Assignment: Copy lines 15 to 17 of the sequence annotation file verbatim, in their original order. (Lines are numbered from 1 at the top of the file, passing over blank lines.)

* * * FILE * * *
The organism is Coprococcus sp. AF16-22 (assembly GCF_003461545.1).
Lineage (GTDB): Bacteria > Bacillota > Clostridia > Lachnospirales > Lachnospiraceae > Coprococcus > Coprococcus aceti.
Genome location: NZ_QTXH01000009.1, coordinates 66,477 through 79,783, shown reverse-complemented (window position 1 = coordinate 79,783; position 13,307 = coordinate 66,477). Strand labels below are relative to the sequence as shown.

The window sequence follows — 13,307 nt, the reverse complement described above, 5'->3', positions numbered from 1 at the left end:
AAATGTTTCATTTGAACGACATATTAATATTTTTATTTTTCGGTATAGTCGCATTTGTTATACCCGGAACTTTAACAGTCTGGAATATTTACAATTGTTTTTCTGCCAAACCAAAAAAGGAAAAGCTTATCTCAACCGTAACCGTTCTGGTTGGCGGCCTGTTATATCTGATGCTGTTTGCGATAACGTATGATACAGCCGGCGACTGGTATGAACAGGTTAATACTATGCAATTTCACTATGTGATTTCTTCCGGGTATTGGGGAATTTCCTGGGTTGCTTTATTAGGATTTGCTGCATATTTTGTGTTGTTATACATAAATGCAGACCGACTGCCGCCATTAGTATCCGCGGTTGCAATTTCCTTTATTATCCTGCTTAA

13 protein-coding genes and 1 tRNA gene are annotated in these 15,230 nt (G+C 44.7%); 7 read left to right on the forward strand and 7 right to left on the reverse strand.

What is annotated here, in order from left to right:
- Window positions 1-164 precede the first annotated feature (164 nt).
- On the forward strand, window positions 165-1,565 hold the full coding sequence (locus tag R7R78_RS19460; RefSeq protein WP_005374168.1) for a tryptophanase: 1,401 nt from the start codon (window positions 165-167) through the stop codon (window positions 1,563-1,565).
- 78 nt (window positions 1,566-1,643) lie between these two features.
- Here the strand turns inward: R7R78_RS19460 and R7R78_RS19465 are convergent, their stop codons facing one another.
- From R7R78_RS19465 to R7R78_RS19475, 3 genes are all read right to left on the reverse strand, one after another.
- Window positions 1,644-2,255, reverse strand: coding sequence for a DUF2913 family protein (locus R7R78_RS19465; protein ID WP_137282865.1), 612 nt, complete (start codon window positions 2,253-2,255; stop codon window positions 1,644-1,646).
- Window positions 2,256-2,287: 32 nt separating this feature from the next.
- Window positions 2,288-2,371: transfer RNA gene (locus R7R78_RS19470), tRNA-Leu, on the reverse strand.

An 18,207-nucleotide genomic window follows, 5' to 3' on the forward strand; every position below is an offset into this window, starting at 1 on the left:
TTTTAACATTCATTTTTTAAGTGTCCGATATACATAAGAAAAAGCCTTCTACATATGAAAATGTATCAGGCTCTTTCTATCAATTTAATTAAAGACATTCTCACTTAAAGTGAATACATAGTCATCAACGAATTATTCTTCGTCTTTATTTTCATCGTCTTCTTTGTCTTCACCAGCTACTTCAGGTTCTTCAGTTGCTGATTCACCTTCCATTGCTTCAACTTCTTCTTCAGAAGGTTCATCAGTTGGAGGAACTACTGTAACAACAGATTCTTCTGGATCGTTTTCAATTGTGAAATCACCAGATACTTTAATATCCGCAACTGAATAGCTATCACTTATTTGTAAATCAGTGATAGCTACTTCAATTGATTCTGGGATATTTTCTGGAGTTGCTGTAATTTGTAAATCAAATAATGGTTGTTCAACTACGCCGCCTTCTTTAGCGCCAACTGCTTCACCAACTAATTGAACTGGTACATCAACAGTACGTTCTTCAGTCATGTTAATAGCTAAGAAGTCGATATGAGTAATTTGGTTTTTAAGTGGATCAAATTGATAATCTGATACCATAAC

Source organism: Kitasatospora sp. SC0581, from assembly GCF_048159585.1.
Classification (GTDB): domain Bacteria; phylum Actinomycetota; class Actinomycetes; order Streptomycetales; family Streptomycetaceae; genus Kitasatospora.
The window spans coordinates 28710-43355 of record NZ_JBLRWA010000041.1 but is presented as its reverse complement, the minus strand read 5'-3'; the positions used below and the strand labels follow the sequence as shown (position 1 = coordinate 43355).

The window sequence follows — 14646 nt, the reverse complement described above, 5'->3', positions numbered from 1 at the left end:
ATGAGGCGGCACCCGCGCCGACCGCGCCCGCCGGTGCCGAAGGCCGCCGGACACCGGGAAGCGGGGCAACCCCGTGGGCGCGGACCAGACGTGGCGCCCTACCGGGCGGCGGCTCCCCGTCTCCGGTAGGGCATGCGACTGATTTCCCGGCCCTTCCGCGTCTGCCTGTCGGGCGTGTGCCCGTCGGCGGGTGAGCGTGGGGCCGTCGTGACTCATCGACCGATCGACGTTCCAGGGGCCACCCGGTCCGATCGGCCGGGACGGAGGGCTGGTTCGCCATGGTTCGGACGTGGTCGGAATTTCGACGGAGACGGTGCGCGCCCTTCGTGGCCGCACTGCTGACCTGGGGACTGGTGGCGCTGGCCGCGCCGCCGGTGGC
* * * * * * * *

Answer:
- Window positions 2,288-2,371: transfer RNA gene (locus R7R78_RS19470), tRNA-Leu, on the reverse strand.

An 18,207-nucleotide genomic window follows, 5' to 3' on the forward strand; every position below is an offset into this window, starting at 1 on the left:
TTTTAACATTCATTTTTTAAGTGTCCGATATACATAAGAAAAAGCCTTCTACATATGAAAATGTATCAGGCTCTTTCTATCAATTTAATTAAAGACATTCTCACTTAAAGTGAATACATAGTCATCAACGAATTATTCTTCGTCTTTATTTTCATCGTCTTCTTTGTCTTCACCAGCTACTTCAGGTTCTTCAGTTGCTGATTCACCTTCCATTGCTTCAACTTCTTCTTCAGAAGGTTCATCAGTTGGAGGAACTACTGTAACAACAGATTCTTCTGGATCGTTTTCAATTGTGAAATCACCAGATACTTTAATATCCGCAACTGAATAGCTATCACTTATTTGTAAATCAGTGATAGCTACTTCAATTGATTCTGGGATATTTTCTGGAGTTGCTGTAATTTGTAAATCAAATAATGGTTGTTCAACTACGCCGCCTTCTTTAGCGCCAACTGCTTCACCAACTAATTGAACTGGTACATCAACAGTACGTTCTTCAGTCATGTTAATAGCTAAGAAGTCGATATGAGTAATTTGGTTTTTAAGTGGATCAAATTGATAATCTGATACCATAAC